Gaia.com is permeated with references to vibrations and energy, advices to avoid the negative (you can tell good people by their eyes), stop doubting, follow your intuitions and premonitions, flow with coincidences, believe in the purposiveness of everything, join thousands of others on the quest, turn into your feelings and evolve to a higher plane. Follow your intuitions and dreams as you go through your spiritual evolution. Fact or fiction, it doesn´t matter. Truth is what you make it. Life´s too short and too complicated to deal with reality. Make your own reality.
This New Age subjectivism and relativism encourage people to believe that reality is whatever you want it to be. The line between fact and fiction gets blurry and obscured. Subjectivism shuts down people´s critical faculties, making them suggestible for any Ideology. It involves making people quit thinking critically in order to open them up to thinking Magical about that Subjective validation and Communal reinforcement lead to bliss. Hypnosis is in New Age directly used as a means for inducing in people certain worldviews, or, actually, one ideology: The Matrix Conspiracy. Furthermore: also meditation and prayer will work as hypnosis, when combined with a certain ideology (also see my article Hypnosis, hypnotherapy and the art of self-deception).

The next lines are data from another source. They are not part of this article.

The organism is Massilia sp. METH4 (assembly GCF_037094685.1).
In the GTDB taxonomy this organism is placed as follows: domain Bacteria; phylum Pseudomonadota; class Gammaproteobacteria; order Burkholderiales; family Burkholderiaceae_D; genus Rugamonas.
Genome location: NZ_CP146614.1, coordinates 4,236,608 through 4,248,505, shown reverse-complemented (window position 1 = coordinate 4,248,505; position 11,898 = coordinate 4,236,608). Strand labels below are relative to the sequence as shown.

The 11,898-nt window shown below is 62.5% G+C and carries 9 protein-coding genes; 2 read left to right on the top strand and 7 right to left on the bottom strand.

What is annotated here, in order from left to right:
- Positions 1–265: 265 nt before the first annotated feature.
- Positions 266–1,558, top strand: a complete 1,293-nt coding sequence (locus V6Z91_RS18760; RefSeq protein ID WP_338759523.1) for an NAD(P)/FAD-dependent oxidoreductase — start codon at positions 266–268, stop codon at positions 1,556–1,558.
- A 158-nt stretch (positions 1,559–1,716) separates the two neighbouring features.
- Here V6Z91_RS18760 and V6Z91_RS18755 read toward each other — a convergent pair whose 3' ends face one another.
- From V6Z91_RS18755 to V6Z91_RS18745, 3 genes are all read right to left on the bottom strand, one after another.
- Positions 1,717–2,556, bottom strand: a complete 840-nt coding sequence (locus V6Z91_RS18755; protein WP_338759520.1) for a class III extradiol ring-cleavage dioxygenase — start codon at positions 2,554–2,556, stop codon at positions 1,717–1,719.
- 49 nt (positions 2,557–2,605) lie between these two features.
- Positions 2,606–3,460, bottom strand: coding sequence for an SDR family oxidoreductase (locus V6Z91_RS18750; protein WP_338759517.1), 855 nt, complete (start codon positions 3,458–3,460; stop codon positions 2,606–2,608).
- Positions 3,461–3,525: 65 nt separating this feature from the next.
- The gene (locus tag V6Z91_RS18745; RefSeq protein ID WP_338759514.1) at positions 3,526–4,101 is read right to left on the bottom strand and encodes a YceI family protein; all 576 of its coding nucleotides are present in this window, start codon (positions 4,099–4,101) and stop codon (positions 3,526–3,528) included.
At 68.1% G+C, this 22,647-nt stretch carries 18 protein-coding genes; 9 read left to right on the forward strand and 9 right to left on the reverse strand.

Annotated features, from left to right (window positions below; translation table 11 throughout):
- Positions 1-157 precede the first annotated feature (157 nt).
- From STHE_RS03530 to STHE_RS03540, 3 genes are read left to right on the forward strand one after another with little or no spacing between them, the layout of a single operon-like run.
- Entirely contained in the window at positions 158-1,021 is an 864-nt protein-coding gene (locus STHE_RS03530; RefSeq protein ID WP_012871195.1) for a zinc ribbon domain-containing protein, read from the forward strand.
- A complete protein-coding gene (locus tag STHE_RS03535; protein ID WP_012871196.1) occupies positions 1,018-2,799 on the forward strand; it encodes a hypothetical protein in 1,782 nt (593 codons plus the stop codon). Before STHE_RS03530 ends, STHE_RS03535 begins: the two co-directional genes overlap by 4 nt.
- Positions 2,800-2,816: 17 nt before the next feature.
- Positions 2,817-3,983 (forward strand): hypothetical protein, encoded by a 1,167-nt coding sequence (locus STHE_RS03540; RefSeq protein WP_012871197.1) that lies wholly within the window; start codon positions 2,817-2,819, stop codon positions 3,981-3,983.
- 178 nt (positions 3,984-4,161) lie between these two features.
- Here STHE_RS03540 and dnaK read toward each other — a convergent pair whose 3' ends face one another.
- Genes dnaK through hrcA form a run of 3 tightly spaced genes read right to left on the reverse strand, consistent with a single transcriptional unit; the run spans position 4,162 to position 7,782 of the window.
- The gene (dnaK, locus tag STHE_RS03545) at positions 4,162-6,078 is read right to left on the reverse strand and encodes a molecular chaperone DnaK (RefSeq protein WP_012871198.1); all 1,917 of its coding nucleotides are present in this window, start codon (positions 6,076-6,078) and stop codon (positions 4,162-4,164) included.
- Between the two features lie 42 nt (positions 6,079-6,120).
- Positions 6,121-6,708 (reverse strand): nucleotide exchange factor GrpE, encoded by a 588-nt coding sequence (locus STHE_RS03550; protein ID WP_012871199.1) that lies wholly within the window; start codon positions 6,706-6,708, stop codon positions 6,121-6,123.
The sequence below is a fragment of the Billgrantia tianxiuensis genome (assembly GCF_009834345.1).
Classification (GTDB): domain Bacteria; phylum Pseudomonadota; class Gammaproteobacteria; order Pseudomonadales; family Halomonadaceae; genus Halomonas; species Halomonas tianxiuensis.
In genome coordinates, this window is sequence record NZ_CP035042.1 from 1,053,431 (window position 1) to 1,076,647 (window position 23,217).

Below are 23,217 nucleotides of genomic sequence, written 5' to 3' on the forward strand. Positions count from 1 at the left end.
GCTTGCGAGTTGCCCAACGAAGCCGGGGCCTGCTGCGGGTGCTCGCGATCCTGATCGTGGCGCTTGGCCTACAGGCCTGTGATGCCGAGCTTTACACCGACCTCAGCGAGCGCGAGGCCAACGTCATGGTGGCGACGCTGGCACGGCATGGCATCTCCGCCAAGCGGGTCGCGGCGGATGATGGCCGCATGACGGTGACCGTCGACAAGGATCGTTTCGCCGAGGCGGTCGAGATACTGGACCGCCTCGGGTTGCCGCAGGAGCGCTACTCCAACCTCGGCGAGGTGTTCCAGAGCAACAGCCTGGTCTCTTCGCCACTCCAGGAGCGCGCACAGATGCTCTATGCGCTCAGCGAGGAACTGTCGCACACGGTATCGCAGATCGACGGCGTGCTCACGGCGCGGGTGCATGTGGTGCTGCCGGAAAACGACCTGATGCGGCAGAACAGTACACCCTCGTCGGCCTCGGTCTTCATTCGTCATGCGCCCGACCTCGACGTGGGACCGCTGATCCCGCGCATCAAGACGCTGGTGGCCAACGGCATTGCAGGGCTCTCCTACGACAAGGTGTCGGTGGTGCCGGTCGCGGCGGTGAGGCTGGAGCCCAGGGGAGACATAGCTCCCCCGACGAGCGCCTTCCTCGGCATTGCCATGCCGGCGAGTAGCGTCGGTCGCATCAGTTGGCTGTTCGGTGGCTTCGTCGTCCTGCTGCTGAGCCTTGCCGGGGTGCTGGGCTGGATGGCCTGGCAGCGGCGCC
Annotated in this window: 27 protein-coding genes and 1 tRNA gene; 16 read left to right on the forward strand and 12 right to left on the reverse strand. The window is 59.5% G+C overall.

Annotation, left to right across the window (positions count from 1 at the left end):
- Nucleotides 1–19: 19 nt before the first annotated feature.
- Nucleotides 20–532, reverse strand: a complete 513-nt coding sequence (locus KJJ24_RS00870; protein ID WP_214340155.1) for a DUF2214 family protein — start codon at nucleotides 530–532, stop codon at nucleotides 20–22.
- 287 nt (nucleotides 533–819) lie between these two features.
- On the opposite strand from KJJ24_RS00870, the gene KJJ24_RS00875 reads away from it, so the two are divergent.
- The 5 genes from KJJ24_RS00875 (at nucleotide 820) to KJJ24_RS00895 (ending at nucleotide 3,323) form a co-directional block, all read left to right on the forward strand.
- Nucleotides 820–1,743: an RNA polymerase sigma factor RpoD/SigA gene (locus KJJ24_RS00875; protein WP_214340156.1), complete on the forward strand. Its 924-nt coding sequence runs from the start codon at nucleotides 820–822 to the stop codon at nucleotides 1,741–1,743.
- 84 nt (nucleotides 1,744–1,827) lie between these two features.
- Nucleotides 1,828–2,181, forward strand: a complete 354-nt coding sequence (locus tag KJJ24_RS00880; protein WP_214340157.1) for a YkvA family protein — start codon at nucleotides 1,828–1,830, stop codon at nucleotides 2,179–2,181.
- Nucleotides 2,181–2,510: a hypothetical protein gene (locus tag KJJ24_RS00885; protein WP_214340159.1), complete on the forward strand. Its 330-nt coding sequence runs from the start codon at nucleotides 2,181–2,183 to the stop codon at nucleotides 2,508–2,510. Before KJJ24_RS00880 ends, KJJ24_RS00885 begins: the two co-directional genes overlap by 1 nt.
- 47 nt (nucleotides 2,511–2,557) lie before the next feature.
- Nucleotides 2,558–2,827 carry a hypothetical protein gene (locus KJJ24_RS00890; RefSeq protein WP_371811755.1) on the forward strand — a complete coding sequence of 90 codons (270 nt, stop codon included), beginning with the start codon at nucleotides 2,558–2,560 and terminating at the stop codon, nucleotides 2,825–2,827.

YOU’RE HERE FOR A REASON
Your intuition tells you there’s more to our story, something you’re not finding in your current paradigm. You can feel it in your bones. We are all connected, we’re part of something greater, and there is something more meaningful in this life that’s not present in our daily routines.
Your intuition is right.
Gaia is here with some new ideas and the world’s largest resource of conscious media to – well –empower the evolution of consciousness. That’s a rather massive vision, but truthfully, it’s why we do what we do at Gaia.
We want to create a new reality, one of mindful people living in harmony with our environment and each other. And with you, we can do it. Thank you for being here.
We promise to light the fire if you will carry the torch.
All this is followed by pseudo-scholarship of all kinds:
So, Gaia.com is prophesying a New World Order (New Age) to emerge: the world of Alternative History, Alternative Physics, Alternative Medicine and, ultimately, Alternative Reality.
Let me repeat the question which I have asked a couple of times in this text series:
How, given the recent and sorry story of ideologically motivated conceptions of knowledge – Lysenkoism in Stalin´s Soviet Union, for example, or Nazi critiques of “Jewish science” – could it again have become acceptable to behave in this way?
New Thought, especially, is engaged in a huge project of re-defining and re-writing, both the original wisdom traditions, modern science, and eventually the whole of the human history. Presenting a new human story is one of the few things Braden are open about. Rhetorically, he calls it “bridging ancient wisdom and modern science”.
In my article The Sokal Hoax you can read more about this development.
The Fake News exposing website Snopes.com has this to say about one of Gaia.com´s articles on alien mummies: http://www.snopes.com/alien-mummy-peru/